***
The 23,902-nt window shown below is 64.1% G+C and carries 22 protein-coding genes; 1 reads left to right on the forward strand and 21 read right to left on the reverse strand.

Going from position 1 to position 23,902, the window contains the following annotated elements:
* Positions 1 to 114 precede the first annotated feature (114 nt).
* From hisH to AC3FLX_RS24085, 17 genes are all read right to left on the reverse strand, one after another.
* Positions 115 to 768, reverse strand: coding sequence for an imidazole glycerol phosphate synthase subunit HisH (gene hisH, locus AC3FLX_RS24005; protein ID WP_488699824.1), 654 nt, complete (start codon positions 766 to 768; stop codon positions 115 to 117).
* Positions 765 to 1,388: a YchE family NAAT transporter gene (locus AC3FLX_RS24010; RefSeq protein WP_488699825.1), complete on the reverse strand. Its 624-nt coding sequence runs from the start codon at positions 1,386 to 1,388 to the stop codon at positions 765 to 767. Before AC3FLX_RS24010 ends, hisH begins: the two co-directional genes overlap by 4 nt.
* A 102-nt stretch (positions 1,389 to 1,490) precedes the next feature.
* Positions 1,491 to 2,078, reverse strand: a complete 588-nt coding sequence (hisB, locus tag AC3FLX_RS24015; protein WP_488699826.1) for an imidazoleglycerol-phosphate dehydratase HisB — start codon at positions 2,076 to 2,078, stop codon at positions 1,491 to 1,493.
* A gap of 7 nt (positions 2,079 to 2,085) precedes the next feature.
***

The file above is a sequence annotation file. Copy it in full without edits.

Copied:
The 23,902-nt window shown below is 64.1% G+C and carries 22 protein-coding genes; 1 reads left to right on the forward strand and 21 read right to left on the reverse strand.

Going from position 1 to position 23,902, the window contains the following annotated elements:
* Positions 1 to 114 precede the first annotated feature (114 nt).
* From hisH to AC3FLX_RS24085, 17 genes are all read right to left on the reverse strand, one after another.
* Positions 115 to 768, reverse strand: coding sequence for an imidazole glycerol phosphate synthase subunit HisH (gene hisH, locus AC3FLX_RS24005; protein ID WP_488699824.1), 654 nt, complete (start codon positions 766 to 768; stop codon positions 115 to 117).
* Positions 765 to 1,388: a YchE family NAAT transporter gene (locus AC3FLX_RS24010; RefSeq protein WP_488699825.1), complete on the reverse strand. Its 624-nt coding sequence runs from the start codon at positions 1,386 to 1,388 to the stop codon at positions 765 to 767. Before AC3FLX_RS24010 ends, hisH begins: the two co-directional genes overlap by 4 nt.
* A 102-nt stretch (positions 1,389 to 1,490) precedes the next feature.
* Positions 1,491 to 2,078, reverse strand: a complete 588-nt coding sequence (hisB, locus tag AC3FLX_RS24015; protein WP_488699826.1) for an imidazoleglycerol-phosphate dehydratase HisB — start codon at positions 2,076 to 2,078, stop codon at positions 1,491 to 1,493.
* A gap of 7 nt (positions 2,079 to 2,085) precedes the next feature.